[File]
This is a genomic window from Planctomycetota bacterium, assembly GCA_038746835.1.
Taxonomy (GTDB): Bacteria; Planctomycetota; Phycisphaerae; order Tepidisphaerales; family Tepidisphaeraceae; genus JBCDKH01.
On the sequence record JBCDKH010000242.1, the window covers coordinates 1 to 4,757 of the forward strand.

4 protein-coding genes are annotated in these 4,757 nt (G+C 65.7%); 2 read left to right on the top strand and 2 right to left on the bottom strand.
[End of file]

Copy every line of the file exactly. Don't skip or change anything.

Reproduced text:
This is a genomic window from Planctomycetota bacterium, assembly GCA_038746835.1.
Taxonomy (GTDB): Bacteria; Planctomycetota; Phycisphaerae; order Tepidisphaerales; family Tepidisphaeraceae; genus JBCDKH01.
On the sequence record JBCDKH010000242.1, the window covers coordinates 1 to 4,757 of the forward strand.

4 protein-coding genes are annotated in these 4,757 nt (G+C 65.7%); 2 read left to right on the top strand and 2 right to left on the bottom strand.